Art with purpose
Greeting cards bought on the high street are ridiculously expensive nowadays and often do not express exactly what you are trying to say. It always seems to be the way that the nicely designed cards contain messages that do not relate to the recipient at all, whereas the cards that do, look really naff.
The solution? Make your own! That is what I have done a few times this year already. I have been making cards for over a year now, however I got stuck producing the same style and got rather bored with it. Although these cards were popular amongst church members where they were being sold, I could not face designing any more. So, I adopted a new style.
Since I have been practising and developing my illustration skills over the past few months, it seemed logical to continue to do this through card making. Rather than mass producing them as I did previously, I have only made the for specific occasions. This gives me the chance to take more care and put more effort into each design.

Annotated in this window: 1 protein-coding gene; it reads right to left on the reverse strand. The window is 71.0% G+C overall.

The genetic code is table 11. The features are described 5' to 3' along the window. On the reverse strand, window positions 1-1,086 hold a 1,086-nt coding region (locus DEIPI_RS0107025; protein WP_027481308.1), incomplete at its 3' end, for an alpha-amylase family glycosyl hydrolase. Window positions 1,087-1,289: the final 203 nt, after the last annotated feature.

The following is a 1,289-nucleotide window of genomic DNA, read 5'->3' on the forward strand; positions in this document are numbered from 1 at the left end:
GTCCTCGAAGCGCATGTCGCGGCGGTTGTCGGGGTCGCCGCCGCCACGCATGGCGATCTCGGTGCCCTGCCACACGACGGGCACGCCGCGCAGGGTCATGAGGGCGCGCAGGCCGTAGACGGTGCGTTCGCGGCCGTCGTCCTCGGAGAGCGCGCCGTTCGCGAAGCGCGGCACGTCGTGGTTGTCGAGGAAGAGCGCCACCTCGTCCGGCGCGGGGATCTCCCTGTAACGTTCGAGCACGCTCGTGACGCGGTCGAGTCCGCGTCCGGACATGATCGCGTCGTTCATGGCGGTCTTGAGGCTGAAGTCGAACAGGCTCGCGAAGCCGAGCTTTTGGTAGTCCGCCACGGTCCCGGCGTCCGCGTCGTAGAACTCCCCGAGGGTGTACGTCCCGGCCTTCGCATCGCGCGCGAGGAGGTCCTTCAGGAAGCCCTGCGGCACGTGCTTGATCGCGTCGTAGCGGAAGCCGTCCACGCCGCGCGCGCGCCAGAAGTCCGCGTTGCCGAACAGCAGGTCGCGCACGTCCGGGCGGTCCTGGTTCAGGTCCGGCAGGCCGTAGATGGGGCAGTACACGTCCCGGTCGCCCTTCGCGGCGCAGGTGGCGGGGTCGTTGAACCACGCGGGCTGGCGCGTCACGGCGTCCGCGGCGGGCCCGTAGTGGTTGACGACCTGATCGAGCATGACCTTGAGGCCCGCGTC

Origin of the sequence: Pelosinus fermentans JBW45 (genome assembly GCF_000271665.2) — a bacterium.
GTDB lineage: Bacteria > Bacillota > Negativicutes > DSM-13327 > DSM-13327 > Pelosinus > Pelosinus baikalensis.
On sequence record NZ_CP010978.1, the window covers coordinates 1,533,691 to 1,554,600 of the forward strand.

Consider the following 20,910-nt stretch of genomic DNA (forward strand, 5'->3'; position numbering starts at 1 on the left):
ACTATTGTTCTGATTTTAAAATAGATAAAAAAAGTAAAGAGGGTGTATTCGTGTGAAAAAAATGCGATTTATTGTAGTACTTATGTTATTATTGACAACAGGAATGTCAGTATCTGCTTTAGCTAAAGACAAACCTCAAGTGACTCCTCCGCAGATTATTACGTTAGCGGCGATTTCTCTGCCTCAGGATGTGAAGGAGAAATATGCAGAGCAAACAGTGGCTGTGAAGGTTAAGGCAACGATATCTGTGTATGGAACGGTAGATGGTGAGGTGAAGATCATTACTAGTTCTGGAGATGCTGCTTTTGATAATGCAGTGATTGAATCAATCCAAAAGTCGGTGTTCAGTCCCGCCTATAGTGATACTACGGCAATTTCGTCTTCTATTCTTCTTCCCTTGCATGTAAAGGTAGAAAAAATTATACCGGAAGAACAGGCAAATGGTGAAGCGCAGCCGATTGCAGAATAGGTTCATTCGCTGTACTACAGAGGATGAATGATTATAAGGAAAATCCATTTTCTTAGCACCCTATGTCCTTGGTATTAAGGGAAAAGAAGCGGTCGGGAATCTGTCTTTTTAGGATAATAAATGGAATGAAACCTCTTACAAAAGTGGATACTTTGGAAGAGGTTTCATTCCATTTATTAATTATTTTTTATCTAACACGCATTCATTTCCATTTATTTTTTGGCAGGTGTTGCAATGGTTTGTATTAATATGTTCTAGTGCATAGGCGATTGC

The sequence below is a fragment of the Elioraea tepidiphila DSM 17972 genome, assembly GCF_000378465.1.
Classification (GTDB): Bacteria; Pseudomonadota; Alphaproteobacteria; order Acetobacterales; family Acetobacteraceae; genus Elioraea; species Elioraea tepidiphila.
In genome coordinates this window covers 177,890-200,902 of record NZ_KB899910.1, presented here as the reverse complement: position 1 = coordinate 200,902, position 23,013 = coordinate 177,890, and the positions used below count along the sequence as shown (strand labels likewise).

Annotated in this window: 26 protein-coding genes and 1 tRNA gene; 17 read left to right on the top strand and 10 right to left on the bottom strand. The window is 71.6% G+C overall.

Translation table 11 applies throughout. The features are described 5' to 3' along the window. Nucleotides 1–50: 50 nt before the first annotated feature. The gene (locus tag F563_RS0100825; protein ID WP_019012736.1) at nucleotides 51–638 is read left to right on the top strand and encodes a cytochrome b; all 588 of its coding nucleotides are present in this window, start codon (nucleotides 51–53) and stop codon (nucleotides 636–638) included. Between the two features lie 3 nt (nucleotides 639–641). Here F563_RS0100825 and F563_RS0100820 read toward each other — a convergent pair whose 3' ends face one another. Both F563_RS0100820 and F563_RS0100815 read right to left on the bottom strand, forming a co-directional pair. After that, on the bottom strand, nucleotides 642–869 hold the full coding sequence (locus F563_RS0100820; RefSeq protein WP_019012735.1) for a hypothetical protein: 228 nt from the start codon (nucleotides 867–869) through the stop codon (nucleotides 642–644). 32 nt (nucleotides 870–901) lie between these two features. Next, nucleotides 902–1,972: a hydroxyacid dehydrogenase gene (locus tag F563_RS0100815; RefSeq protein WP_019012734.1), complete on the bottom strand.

Making your own cards gives you more control over the contents of the design. For example my Dad loves football so I drew a football. I did not need to worry about finding a card where the players were wearing the correct colour shirt, or one that would not imply that my Dad was a football player. Likewise, my friend loves cats, so I drew one – no silly comments, inappropriate wording, annoying glitter that goes everywhere…
A friend of mine requested a card for a mother of a new born baby boy. I was left to my own devices as to the actual design (although she admitted she was hoping I would do an illustration). At the time I had been drawing a lot of hands as practise, therefore I used hands as part of the design. The colours (blues) represent the sex of the baby.
Although I said I was only going to make cards for specific occasions, I have, in the past week, made a couple of cards using paper craft inspired by images seen on Pinterest. In our house there is a complete mess of gathered materials, papers, stickers etc that have been accumulated over the years and it is about time they got used. Hopefully over the next few weeks or months I will be able to create many more handcrafted cards, without the pressure of needing to mass produce. These can either be used as and when needed or donated to charity.
Overall, unless you find the perfect card in a shop (and are willing to pay for it), hand made cards are much more personal and show that you have thought about the recipient, rather than it being a last minute purchase.